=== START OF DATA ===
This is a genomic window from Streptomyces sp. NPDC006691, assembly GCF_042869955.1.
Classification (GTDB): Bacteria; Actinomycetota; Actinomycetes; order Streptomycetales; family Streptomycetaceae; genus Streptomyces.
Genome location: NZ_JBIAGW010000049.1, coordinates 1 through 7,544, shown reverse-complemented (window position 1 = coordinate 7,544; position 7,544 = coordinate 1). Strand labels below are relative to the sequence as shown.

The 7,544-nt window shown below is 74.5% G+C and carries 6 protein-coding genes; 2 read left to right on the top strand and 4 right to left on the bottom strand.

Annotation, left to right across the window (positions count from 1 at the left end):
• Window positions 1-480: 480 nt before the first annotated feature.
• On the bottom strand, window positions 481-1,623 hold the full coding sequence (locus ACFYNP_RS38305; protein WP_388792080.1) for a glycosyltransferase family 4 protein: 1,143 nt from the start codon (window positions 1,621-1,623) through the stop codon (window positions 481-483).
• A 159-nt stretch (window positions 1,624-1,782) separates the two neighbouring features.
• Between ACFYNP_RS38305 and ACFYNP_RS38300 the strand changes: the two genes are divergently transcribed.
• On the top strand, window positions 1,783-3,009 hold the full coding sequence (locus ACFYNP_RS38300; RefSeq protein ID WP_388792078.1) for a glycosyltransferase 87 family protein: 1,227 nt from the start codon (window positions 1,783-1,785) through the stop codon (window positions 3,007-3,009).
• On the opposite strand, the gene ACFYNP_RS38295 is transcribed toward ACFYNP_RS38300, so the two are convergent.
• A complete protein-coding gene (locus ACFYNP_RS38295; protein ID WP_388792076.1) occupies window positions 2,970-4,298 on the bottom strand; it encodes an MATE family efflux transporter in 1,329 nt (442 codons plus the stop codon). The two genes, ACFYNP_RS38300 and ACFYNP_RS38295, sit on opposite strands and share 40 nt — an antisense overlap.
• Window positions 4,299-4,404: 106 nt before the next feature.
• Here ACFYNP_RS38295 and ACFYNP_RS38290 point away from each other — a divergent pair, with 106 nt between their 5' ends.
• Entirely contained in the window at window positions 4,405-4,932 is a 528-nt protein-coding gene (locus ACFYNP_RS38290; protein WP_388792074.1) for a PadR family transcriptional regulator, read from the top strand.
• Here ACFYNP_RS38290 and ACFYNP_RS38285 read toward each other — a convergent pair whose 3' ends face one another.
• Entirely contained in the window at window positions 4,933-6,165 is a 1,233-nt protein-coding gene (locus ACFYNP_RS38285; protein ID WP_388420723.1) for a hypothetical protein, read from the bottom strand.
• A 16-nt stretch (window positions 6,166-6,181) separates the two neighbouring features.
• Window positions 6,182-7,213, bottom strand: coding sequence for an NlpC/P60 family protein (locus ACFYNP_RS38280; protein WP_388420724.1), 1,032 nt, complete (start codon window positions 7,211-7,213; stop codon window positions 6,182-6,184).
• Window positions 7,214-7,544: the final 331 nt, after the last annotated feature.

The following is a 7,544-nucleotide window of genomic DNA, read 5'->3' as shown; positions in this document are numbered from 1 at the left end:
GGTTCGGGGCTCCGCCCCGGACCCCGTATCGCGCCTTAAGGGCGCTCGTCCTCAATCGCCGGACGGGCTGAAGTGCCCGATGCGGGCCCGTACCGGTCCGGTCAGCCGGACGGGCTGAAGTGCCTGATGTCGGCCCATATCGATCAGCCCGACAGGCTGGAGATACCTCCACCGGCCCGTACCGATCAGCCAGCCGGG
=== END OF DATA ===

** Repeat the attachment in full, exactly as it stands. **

This is a genomic window from Streptomyces sp. NPDC006691, assembly GCF_042869955.1.
Classification (GTDB): Bacteria; Actinomycetota; Actinomycetes; order Streptomycetales; family Streptomycetaceae; genus Streptomyces.
Genome location: NZ_JBIAGW010000049.1, coordinates 1 through 7,544, shown reverse-complemented (window position 1 = coordinate 7,544; position 7,544 = coordinate 1). Strand labels below are relative to the sequence as shown.

The 7,544-nt window shown below is 74.5% G+C and carries 6 protein-coding genes; 2 read left to right on the top strand and 4 right to left on the bottom strand.

Annotation, left to right across the window (positions count from 1 at the left end):
• Window positions 1-480: 480 nt before the first annotated feature.
• On the bottom strand, window positions 481-1,623 hold the full coding sequence (locus ACFYNP_RS38305; protein WP_388792080.1) for a glycosyltransferase family 4 protein: 1,143 nt from the start codon (window positions 1,621-1,623) through the stop codon (window positions 481-483).
• A 159-nt stretch (window positions 1,624-1,782) separates the two neighbouring features.
• Between ACFYNP_RS38305 and ACFYNP_RS38300 the strand changes: the two genes are divergently transcribed.
• On the top strand, window positions 1,783-3,009 hold the full coding sequence (locus ACFYNP_RS38300; RefSeq protein ID WP_388792078.1) for a glycosyltransferase 87 family protein: 1,227 nt from the start codon (window positions 1,783-1,785) through the stop codon (window positions 3,007-3,009).
• On the opposite strand, the gene ACFYNP_RS38295 is transcribed toward ACFYNP_RS38300, so the two are convergent.
• A complete protein-coding gene (locus ACFYNP_RS38295; protein ID WP_388792076.1) occupies window positions 2,970-4,298 on the bottom strand; it encodes an MATE family efflux transporter in 1,329 nt (442 codons plus the stop codon). The two genes, ACFYNP_RS38300 and ACFYNP_RS38295, sit on opposite strands and share 40 nt — an antisense overlap.
• Window positions 4,299-4,404: 106 nt before the next feature.
• Here ACFYNP_RS38295 and ACFYNP_RS38290 point away from each other — a divergent pair, with 106 nt between their 5' ends.
• Entirely contained in the window at window positions 4,405-4,932 is a 528-nt protein-coding gene (locus ACFYNP_RS38290; protein WP_388792074.1) for a PadR family transcriptional regulator, read from the top strand.
• Here ACFYNP_RS38290 and ACFYNP_RS38285 read toward each other — a convergent pair whose 3' ends face one another.
• Entirely contained in the window at window positions 4,933-6,165 is a 1,233-nt protein-coding gene (locus ACFYNP_RS38285; protein ID WP_388420723.1) for a hypothetical protein, read from the bottom strand.
• A 16-nt stretch (window positions 6,166-6,181) separates the two neighbouring features.
• Window positions 6,182-7,213, bottom strand: coding sequence for an NlpC/P60 family protein (locus ACFYNP_RS38280; protein WP_388420724.1), 1,032 nt, complete (start codon window positions 7,211-7,213; stop codon window positions 6,182-6,184).
• Window positions 7,214-7,544: the final 331 nt, after the last annotated feature.

The following is a 7,544-nucleotide window of genomic DNA, read 5'->3' as shown; positions in this document are numbered from 1 at the left end:
GGTTCGGGGCTCCGCCCCGGACCCCGTATCGCGCCTTAAGGGCGCTCGTCCTCAATCGCCGGACGGGCTGAAGTGCCCGATGCGGGCCCGTACCGGTCCGGTCAGCCGGACGGGCTGAAGTGCCTGATGTCGGCCCATATCGATCAGCCCGACAGGCTGGAGATACCTCCACCGGCCCGTACCGATCAGCCAGCCGGG